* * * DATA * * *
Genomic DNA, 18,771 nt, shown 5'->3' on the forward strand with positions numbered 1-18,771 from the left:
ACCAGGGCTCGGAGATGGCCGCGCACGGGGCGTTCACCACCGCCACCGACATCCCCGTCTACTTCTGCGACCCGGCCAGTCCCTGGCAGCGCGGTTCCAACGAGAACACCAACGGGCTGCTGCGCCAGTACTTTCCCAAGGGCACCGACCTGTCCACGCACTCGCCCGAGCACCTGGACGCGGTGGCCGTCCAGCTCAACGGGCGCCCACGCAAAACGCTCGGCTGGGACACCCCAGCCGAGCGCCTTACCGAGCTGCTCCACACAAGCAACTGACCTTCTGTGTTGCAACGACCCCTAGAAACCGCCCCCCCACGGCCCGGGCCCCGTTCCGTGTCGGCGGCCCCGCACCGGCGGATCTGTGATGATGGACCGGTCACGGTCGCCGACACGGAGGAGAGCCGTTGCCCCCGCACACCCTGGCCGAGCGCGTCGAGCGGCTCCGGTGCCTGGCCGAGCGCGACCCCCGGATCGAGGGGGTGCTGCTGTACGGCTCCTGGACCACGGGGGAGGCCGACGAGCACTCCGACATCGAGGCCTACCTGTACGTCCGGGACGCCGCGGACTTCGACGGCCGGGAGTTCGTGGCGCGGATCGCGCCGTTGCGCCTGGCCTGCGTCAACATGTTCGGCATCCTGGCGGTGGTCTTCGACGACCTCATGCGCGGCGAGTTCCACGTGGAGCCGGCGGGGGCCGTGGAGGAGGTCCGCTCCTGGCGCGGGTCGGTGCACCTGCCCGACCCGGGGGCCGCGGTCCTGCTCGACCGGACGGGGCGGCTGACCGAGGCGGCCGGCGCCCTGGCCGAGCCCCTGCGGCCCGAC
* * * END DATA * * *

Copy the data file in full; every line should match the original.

Genomic DNA, 18,771 nt, shown 5'->3' on the forward strand with positions numbered 1-18,771 from the left:
ACCAGGGCTCGGAGATGGCCGCGCACGGGGCGTTCACCACCGCCACCGACATCCCCGTCTACTTCTGCGACCCGGCCAGTCCCTGGCAGCGCGGTTCCAACGAGAACACCAACGGGCTGCTGCGCCAGTACTTTCCCAAGGGCACCGACCTGTCCACGCACTCGCCCGAGCACCTGGACGCGGTGGCCGTCCAGCTCAACGGGCGCCCACGCAAAACGCTCGGCTGGGACACCCCAGCCGAGCGCCTTACCGAGCTGCTCCACACAAGCAACTGACCTTCTGTGTTGCAACGACCCCTAGAAACCGCCCCCCCACGGCCCGGGCCCCGTTCCGTGTCGGCGGCCCCGCACCGGCGGATCTGTGATGATGGACCGGTCACGGTCGCCGACACGGAGGAGAGCCGTTGCCCCCGCACACCCTGGCCGAGCGCGTCGAGCGGCTCCGGTGCCTGGCCGAGCGCGACCCCCGGATCGAGGGGGTGCTGCTGTACGGCTCCTGGACCACGGGGGAGGCCGACGAGCACTCCGACATCGAGGCCTACCTGTACGTCCGGGACGCCGCGGACTTCGACGGCCGGGAGTTCGTGGCGCGGATCGCGCCGTTGCGCCTGGCCTGCGTCAACATGTTCGGCATCCTGGCGGTGGTCTTCGACGACCTCATGCGCGGCGAGTTCCACGTGGAGCCGGCGGGGGCCGTGGAGGAGGTCCGCTCCTGGCGCGGGTCGGTGCACCTGCCCGACCCGGGGGCCGCGGTCCTGCTCGACCGGACGGGGCGGCTGACCGAGGCGGCCGGCGCCCTGGCCGAGCCCCTGCGGCCCGAC